Chicago Cheap Eats
Big Meals on Small Budgets

Chicago is home to several hidden-gem eateries that aren’t quite so hidden anymore. Thanks to recent publicity from shows like “Diners, Drive-Ins, and Dives” and “No Reservations,” the city’s greasy spoons, mom-and-pop cafes, and late-night taquerias are enjoying a much-deserved moment in the spotlight. These Windy City staples are big on flavor but light on the wallet.
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Avondale: Legendary Hot Dogs

Hot Doug’s has become a universally praised Chicago hot-dog stand, known for its unique meats and easy-going owner Doug Sohn taking your order. Doug names his sausage dishes after celebrities like Brigitte Bardot and Norm Crosby. The shop’s more exotic encased meats include Andouille sausage, chicken sausage, and bratwurst—all well worth the wait.

South Loop: Monstrous Deli Sandwiches

Since 1942, four generations of the Raskin family have served up Jewish-American cuisine at Manny’s Café and Delicatessen. With a classic cafeteria setting, the chefs follow time-tested recipes for matzo-ball soup, chewy latke, and overflowing sandwiches lauded by Time Out Chicago.The Raskins can count President Barack Obama among their fans after he visited the eatery in 2008.

Near North: Battered and Fried Fish Tacos

After competing in the reality-cooking show “Hell’s Kitchen,” chef Tony D’Alessandro teamed up with childhood friend Gary Strauss to open Big & Little, which has been named the “Cheap Eater’s Restaurant of the Year” by The Chicago Tribune. The restaurant serves battered shrimp, grilled tilapia tacos, and other comfort seafood amid a no-frills exterior and countertop-style indoor seating.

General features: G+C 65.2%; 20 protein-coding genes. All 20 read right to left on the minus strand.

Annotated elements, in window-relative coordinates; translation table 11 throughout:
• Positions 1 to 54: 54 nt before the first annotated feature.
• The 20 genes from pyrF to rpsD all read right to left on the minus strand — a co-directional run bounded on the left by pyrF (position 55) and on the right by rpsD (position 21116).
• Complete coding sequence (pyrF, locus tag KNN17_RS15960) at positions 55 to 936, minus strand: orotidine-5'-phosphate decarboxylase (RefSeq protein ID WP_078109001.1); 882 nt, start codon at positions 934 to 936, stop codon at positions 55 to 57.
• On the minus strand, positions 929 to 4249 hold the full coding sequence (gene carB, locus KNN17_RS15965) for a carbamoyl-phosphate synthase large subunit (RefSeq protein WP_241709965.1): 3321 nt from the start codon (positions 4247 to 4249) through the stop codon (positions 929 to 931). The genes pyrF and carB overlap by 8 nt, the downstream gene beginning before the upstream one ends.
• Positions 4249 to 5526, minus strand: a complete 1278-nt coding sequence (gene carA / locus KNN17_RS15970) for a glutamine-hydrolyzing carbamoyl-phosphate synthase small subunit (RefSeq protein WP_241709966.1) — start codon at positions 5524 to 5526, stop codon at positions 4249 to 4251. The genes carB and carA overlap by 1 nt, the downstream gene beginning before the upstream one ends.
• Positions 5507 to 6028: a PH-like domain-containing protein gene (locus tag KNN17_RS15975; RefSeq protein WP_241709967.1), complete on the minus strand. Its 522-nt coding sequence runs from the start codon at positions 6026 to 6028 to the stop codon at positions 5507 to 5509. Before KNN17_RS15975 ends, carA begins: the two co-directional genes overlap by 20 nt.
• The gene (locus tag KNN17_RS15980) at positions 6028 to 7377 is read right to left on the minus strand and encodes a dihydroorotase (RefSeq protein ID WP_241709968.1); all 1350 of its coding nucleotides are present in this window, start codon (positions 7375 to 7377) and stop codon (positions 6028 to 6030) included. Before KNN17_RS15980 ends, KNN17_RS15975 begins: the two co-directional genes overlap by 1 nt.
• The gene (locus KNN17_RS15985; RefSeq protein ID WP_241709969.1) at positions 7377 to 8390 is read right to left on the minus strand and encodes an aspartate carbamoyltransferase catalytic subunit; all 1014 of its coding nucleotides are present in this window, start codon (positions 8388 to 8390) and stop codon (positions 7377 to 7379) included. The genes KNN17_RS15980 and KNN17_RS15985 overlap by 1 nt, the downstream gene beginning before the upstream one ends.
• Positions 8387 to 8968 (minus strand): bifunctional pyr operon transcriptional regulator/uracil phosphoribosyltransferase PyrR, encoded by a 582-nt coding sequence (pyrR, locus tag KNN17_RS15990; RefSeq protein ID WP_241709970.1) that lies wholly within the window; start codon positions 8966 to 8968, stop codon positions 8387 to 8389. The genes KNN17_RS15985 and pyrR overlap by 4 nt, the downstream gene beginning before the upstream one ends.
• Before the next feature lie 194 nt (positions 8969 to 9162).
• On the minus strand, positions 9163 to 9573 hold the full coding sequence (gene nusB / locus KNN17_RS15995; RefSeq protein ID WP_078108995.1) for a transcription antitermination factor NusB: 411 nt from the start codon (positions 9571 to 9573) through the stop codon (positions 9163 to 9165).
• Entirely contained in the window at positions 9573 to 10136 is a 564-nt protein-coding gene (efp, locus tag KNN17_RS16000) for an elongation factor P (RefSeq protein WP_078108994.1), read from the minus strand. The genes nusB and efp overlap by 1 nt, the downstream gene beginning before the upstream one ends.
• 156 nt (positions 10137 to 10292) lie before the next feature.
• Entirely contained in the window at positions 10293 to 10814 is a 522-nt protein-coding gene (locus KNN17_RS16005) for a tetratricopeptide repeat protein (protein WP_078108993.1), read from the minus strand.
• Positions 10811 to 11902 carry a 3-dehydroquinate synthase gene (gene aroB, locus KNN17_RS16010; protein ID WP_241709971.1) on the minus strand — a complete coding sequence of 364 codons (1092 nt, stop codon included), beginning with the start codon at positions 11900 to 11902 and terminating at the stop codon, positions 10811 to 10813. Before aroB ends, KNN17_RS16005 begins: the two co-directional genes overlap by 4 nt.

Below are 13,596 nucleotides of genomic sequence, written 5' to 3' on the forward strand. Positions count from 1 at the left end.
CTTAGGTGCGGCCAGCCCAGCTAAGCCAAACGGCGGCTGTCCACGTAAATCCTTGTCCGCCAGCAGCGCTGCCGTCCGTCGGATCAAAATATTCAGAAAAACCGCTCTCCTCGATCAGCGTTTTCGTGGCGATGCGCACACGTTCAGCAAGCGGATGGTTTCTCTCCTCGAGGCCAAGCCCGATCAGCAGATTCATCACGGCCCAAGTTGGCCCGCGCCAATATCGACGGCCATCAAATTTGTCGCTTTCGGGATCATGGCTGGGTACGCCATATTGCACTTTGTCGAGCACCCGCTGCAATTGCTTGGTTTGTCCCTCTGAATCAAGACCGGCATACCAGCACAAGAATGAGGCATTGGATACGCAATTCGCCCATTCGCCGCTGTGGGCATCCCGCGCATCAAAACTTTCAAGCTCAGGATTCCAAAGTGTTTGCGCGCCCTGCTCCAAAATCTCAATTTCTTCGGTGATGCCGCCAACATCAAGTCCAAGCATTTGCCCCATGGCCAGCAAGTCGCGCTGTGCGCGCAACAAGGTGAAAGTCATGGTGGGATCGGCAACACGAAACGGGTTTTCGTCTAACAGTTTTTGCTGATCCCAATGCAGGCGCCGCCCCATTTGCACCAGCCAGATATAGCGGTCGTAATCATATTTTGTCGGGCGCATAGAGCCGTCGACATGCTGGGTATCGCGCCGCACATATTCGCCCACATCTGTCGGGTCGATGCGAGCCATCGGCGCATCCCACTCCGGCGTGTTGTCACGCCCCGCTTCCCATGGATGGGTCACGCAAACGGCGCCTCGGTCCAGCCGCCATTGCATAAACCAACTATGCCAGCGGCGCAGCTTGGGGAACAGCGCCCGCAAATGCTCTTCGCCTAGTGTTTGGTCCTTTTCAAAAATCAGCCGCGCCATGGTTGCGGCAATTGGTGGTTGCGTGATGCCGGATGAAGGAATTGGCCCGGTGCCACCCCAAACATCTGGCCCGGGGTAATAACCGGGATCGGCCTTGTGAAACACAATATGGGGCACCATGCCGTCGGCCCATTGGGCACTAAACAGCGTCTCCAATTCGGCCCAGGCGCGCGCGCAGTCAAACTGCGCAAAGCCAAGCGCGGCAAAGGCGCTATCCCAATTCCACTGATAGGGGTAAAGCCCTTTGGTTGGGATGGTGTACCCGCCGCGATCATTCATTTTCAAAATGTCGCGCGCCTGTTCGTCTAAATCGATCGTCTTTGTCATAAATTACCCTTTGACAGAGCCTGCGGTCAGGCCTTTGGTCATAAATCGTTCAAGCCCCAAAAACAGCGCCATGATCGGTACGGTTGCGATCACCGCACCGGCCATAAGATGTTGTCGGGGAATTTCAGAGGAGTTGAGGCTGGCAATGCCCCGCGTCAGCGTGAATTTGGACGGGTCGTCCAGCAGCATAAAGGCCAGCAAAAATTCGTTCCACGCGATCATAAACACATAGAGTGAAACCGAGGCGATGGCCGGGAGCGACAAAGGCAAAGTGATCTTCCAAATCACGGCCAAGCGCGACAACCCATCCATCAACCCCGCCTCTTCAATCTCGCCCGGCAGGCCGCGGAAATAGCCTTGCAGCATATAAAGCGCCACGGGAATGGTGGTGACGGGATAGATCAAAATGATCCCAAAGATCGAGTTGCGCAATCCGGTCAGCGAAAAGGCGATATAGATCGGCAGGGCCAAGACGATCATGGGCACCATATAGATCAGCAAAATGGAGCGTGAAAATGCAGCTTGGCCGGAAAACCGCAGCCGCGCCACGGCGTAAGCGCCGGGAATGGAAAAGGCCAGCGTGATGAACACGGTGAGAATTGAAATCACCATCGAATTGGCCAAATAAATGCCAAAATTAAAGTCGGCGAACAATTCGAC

Ravenswood: Fresh Banh Mi

Even the most expensive sandwich at Nhu Lan’s Bakery will only set you back $4.25. The majority of the 17 traditional Vietnamese sandwiches come in at $3.50 and under, including combos such as veggie pate and ham. Each creation is tucked inside freshly baked banh mi that’s made onsite. The Vietnamese bread is scored with a knife and baked in a giant oven, where it rotates slowly for 20 minutes to ensure an even cooking.

Wicker Park: Tacos and Whiskey

Where else can you get a braised pork-belly taco, a beer, and a shot of whiskey for under $10? Created by James Beard “Best Chef of the Midwest” winner Paul Kahan, Big Star’s Tex-Mex cuisine is outdone only by its selection of Kentucky bourbons and tequila. When it’s warm, grab a seat on the large outdoor patio, illuminated by strings of twinkling lights.

Lakeview: Chinese Food and Smoothies

While this unassuming eatery offers a range of pork, beef, seafood, and chicken dishes, it’s just as known for its vegetarian options, such as sautéed Chinese broccoli and vegetarian Singapore rice noodle. Wash it all down with a lychee-strawberry or pineapple-coconut smoothie. Monday through Friday, weekday lunch specials are $6.95 or less.

Oak Park: Barbecue Ribs and Burgers

More than just a burger shack—although it’s worth pointing out those are only $1—Mickey’s serves Italian beef sandwiches, gyros, and rib-eye steak sandwiches, all for $5.29 or less. The restaurant’s piece de resistance: a full slab of barbecue ribs, with fries, cole slaw, and garlic bread. Cap off the meal with a large milkshakes, which comes in flavors such as banana and orange creamsicle,

Lakeview: Healthy Middle Eastern Cuisine

Lebanon native and chef Maher Chebaro saw an open market for healthy Middle Eastern cuisine in Chicago. Falafill’s concept is simple: for $6–$8, you choose between a pita or a plastic bowl, select a falafel, and pile your dish high with fresh vegetables and sauces prepared daily.